All it takes to enter a time warp in New Hampshire is $15 and a summer afternoon. Spanning more than 250 years of American history, Strawbery Banke is the oldest neighborhood in the state's oldest city, Portsmouth.
It's kind of like Virginia's Colonial Williamsburg — lite. Stationed inside many of the 37 homes are re-enactors in different period garb. Inside a hulking white house, it's 1872.
The recent outbreak of West Nile virus in the Dallas area has led to a new round of large-scale spraying for mosquitoes — a method of treating outbreaks that has generations of success, and even nostalgia, behind it.
Although the overall mosquito-killing strategy has changed little since the days when it was pioneered during construction of the Panama Canal a century ago, the chemicals used have become much safer for everything and everyone involved, save the mosquitoes, experts say.
Originally published on Fri September 21, 2012 1:35 pm
With running mate Paul Ryan's tax returns released on a Friday night — a good week and a half ahead of the Republican convention — the presidential campaign can finally move off the subject of tax returns.
Or so Mitt Romney can hope.
In reality, the numbers in the Wisconsin congressman's filings provide new data points, for those inclined to see things this way, about how far Romney's financial situation is from that of ordinary voters.
Originally published on Sun August 19, 2012 10:44 am
Julian Assange stepped onto a balcony of the Ecuadorian embassy in London Sunday to demand that the U.S. end its persecution of WikiLeaks. It was his first public appearance since taking refuge inside the embassy in June.
"I ask President Obama to do the right thing," he said. "The United States must renounce its witch hunt against WikiLeaks."
Greeks used to take their yogurt for granted. This year, at anti-austerity protests, they even threw it at their politicians. But Greeks are finally realizing yogurt might actually help the country during its worst recession in half a century.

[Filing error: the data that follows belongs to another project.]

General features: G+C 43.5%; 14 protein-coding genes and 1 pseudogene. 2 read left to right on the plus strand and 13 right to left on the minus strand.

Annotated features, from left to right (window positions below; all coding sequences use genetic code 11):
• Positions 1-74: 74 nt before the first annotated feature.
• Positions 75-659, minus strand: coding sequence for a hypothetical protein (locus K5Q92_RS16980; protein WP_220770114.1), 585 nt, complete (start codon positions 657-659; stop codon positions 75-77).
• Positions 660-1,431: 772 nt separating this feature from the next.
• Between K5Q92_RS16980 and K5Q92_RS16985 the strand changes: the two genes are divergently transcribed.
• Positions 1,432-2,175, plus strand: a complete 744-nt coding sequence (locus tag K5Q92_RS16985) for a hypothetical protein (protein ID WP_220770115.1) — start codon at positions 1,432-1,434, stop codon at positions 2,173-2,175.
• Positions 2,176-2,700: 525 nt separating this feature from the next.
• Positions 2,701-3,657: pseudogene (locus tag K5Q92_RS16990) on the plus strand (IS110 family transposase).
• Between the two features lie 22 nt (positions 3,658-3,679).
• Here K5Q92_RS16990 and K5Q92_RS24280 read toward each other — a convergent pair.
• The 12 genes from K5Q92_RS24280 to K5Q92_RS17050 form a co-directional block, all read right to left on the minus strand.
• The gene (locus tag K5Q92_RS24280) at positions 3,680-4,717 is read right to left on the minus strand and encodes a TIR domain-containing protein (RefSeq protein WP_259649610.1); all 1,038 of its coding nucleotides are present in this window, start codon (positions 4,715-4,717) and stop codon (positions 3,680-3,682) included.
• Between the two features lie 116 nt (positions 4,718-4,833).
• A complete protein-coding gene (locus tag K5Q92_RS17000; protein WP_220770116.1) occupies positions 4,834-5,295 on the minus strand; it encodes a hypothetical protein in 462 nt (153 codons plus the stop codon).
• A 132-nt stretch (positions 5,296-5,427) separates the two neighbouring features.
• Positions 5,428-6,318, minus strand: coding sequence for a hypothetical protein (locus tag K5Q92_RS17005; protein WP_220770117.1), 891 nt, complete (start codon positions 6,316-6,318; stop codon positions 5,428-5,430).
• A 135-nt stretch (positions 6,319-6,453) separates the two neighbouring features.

In Athens, dozens of entrepreneurs have opened yogurt bars. The first one, called Fresko, opened last year on a pedestrian street near the Acropolis. It features four types of rich, strained yogurt kept cool in traditional ceramic pots.
Although considered one of the most dangerous places in the country, past budget cuts in Camden, N.J., have forced police layoffs. Now the city is considering even more dramatic steps: replacing the city's police force with one operated by the county.
Camden is on pace to break a record for homicides and shootings this year, and many in the crime-ravaged city say something has to change.
In New England, more women are breaking through the glass gangway. That's the ramp you use to walk down onto a dock to hop onboard your own fishing boat. For generations lobstermen in Maine have been predominantly, well, men — but that's starting to change.
At a small gas dock in a rock-lined cove on Deer Isle, Maine, there's a new captain fueling up. Genevieve Kurilec, 29, wears a tank-top, orange fishing overalls and lobster buoy earrings.
In an alley in Little Village on Chicago's West Side, the faint sound of music from a Spanish-speaking radio station wafts in the air and garbage cans are sprayed with gang graffiti. They look like the tattoos on 17-year-old Elias Roman's arms.
"This [alleyway] right here is where I caught my first gun case," says Elias, who was born and raised in the neighborhood, home to a large Mexican-American community.